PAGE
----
Working in psychology means becoming a practitioner or researcher in the field of science that pertains to the mind, thinking and behavior. Psychologists can work in many different capacities relating to mental health and scientific research. Each of these areas of focus is rewarding in its own way.
Licensed psychologists make a difference in people’s lives in ways like the following:
- Intervening in matters of serious mental illness
- Helping individuals understand and modify their own thinking and behavior
- Conducting research to advance the field of psychology and the treatment of mental health conditions
If you’re wondering how long does it take to become a psychologist, you’re likely to find that patience is a necessary virtue for students pursuing this opportunity.
Psychologist isn’t a career path that you can attain with minimal time and effort. You have to be willing to commit to putting in the coursework, field experience and research required for becoming a psychologist with full qualifications, including licensure.
Aspiring counseling psychologists, clinical psychologists, forensic psychologists and other mental health professionals should expect to be in this career preparation stage for the long haul.
How Many Years Does It Take to Become a Psychologist?
The timeline to becoming a psychologist is longer than that of many other occupations.
While you can earn an undergraduate degree in as little as a few years, an advanced education is required for careers with the job title of psychologist. Earning the license required to work as a psychologist may require additional credentials. The credentials needed to work in a field like clinical psychology include supervised work experience and licensing examinations.
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All told, the answer to the question “how many years does it take to be a psychologist” is at least the better part of a decade, in most situations.
Becoming a Psychologist: How Many Years?
So, how many years of college to be a psychologist? Just how long you will spend in school depends on what type of psychologist you want to be. For many types of psychologist, how many years becoming a psychologist takes is close to a decade, if not longer.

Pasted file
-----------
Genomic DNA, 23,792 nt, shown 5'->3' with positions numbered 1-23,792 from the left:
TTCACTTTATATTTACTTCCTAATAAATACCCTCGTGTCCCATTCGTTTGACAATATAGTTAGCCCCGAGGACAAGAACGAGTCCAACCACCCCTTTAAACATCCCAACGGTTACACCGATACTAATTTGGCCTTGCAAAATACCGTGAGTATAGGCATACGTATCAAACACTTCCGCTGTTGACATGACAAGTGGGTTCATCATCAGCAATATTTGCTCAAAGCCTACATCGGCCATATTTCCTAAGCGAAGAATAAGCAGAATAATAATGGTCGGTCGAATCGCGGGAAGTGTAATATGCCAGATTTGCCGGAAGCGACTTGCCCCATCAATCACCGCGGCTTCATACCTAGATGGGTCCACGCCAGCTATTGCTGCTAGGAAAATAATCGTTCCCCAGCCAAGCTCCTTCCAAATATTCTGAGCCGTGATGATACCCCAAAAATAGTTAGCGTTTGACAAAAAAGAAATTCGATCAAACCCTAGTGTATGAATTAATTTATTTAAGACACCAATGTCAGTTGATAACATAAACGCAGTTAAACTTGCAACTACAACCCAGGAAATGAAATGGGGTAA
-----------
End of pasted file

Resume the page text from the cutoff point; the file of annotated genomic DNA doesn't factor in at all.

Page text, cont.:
Some programs require as little as one or two years of graduate school after earning your undergraduate degree. You may be able to become qualified as an industrial-organizational psychologist in as little as five or six years.
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Other types of psychologists require a lot more preparation. If you want to work in clinical psychology or research psychology, for example, you need a doctoral degree in the subject.
Earning a doctorate in psychology typically takes at least four more years and may take up to seven years. By the time you factor in the postdoctoral experience that is required in many areas to qualify for licensure, you’re likely looking at 12 years of career preparation beyond high school. (That’s assuming you complete your undergraduate studies on schedule.)
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Only a very small portion of active psychologists were under age 26 in 2019, according to the American Psychological Association. That’s largely because of the extensive study and preparation required to become a psychologist.
Of the more than 110,000 psychologists surveyed, fewer than 1,000 were under age 26. In contrast, nearly 5,000 were in the 26- to 30-year-old age range. The 31- to 35-year-old age range included more than 17,000 psychologists.
How Long Does It Take to Get a Psychology Degree?